4)  Writing is rewriting.  I didn’t coin that phrase, but it’s true.  Another mistake a lot of beginning writers make is finishing a draft and thinking their work is done.  They are anxious to expose it to the world — to sell it.  But your script is your greatest asset and the market isn’t going anywhere.  You only get one chance to get it right and expose people to your best work.  By the time a studio or network reads a “first draft” of mine, what they are really reading is actually the third draft.  I finish my working draft, set it aside — then I take it out again and reexamine it.  I try to be as critical as possible.  Sometimes, I will identify a plot-line or character that doesn’t work — that requires a significant amount of rewriting.  And it’s painful — because I don’t want to admit that a chunk of the script will have to be re-worked.  But  you’re not doing yourself any favors if you overlook a flaw that others will also spot.  So I do the big rewrite.  Then I give the script to a few trusted people to read — to get their observations.  Over the years, I’ve whittled that group down to about 3 or 4 valued opinions.  So I do a final pass (version 3) and what emerges from that is generally the first draft that I submit to the buyers.

5)  Overwriting.  In general, beginning writers tend to overwrite.  They fall in love with their words and their prose is overly long and flowery.  I speak from personal experience.  My early scripts were just dripping with needless adjectives.  There’s a story — probably apocryphal — of Hemmingway giving Gertrude Stein some early work.  She took the manuscript, then handed it back to him with all the adjectives crossed out.  After I’ve finished my working draft, I take out my red pen and try to figure out if I can say the same thing, but more economically.  When I was in film school, I used to read and admire the early film scripts by Walter Hill – there was a real economy of style in those scripts.  Almost like they were haiku.  You get the same sense in a lot of scripts that Eastwood directs.  Check out Southern Comfort, The Long Riders, The Driver, The Drowning Pool.  Hard Times is an amazing script.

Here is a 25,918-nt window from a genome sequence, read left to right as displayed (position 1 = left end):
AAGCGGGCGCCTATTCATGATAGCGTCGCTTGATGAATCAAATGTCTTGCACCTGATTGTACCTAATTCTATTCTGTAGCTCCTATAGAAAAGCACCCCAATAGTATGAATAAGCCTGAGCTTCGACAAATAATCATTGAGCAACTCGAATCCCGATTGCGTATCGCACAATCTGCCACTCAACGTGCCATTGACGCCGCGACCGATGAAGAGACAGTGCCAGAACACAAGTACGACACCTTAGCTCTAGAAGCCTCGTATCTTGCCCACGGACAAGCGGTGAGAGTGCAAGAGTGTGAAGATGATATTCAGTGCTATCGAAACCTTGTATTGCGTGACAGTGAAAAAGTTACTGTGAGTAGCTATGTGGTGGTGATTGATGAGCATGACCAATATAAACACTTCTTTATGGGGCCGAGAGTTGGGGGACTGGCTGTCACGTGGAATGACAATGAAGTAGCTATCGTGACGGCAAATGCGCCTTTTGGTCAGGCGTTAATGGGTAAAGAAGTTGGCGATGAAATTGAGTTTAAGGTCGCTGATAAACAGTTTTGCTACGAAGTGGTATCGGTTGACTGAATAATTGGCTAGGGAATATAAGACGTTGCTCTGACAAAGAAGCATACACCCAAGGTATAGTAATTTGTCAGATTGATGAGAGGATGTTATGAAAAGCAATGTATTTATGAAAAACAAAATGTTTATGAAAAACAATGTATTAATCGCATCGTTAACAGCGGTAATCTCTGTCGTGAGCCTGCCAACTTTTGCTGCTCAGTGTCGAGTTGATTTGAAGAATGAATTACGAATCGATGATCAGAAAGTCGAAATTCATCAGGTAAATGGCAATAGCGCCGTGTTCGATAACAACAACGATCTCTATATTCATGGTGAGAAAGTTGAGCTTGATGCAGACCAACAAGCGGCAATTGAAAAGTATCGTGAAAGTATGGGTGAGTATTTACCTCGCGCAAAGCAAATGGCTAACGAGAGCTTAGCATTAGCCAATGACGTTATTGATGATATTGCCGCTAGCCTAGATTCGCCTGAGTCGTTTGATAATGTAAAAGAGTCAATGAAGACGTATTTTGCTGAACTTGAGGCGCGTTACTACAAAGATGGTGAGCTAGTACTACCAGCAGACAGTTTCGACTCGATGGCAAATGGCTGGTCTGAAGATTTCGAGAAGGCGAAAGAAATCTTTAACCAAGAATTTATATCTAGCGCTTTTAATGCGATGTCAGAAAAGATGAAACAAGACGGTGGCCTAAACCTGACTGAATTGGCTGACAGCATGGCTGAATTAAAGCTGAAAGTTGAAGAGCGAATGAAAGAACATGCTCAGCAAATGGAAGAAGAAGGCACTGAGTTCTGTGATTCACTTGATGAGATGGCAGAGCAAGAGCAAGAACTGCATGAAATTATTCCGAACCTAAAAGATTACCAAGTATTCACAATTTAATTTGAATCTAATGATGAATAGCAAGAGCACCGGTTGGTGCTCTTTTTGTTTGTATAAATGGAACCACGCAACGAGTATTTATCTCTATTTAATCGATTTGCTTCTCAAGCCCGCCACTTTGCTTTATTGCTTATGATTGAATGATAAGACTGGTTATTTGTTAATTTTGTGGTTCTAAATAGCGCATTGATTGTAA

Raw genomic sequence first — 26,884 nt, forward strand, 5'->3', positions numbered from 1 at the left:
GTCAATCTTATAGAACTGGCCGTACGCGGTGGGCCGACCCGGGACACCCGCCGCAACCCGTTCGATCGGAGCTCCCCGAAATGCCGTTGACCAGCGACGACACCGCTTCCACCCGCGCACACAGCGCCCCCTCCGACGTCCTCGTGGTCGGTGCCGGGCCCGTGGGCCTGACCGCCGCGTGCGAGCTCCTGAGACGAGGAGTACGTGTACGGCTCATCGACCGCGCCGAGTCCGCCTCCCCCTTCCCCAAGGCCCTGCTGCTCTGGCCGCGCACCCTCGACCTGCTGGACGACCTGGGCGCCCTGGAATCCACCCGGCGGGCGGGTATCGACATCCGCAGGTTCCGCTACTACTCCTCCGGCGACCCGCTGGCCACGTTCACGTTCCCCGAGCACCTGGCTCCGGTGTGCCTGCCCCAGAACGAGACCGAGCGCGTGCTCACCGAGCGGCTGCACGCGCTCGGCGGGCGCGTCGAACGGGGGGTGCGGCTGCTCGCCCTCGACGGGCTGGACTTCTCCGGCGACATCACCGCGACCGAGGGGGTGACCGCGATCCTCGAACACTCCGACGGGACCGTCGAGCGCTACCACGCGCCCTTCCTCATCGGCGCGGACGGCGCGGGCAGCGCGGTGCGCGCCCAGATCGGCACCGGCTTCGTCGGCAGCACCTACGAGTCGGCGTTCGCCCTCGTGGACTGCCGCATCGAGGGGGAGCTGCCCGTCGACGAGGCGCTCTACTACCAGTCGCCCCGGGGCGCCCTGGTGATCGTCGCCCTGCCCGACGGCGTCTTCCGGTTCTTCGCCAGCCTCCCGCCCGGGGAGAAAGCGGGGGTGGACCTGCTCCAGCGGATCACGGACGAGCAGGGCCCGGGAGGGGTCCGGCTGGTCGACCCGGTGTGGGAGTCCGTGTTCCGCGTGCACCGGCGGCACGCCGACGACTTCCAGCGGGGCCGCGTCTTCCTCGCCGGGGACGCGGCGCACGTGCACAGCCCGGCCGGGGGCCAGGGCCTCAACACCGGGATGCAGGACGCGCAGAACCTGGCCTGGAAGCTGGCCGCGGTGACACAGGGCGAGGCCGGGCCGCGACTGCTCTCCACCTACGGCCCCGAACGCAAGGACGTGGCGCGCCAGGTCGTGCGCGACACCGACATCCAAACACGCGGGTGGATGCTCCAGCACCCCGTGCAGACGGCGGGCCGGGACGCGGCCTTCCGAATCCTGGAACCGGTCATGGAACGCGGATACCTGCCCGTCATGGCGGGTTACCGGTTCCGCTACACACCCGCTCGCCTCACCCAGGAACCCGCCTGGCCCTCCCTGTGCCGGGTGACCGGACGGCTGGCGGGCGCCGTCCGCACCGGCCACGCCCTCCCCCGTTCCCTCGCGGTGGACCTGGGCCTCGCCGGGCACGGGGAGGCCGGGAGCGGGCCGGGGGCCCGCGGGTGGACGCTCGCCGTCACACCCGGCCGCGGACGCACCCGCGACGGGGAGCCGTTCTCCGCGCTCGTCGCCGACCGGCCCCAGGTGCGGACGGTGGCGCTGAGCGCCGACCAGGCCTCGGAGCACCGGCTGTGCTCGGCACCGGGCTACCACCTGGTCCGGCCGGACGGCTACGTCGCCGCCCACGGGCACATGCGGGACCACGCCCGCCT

6)  Writing for the market, versus writing what you know.  A lot of writers will fall into the trap of trying to figure out what will sell.  Inevitably, by the time you get your script out there, that particular fad/genre will have moved on.  You just can’t time the market.  You’re better off writing something that excites and inspires you — even if it’s a little off-center.  I remember when the scripts for Donnie Darko and Being John Malkovich were floating around.  They were completely gonzo.  But they had an authentic voice — and even the robotic film executives around town recognized that.  Yes, there will always be derivative, tent-pole shit made.  But there is also room in the market place for a Slumdog Millionaire or a Black Swan.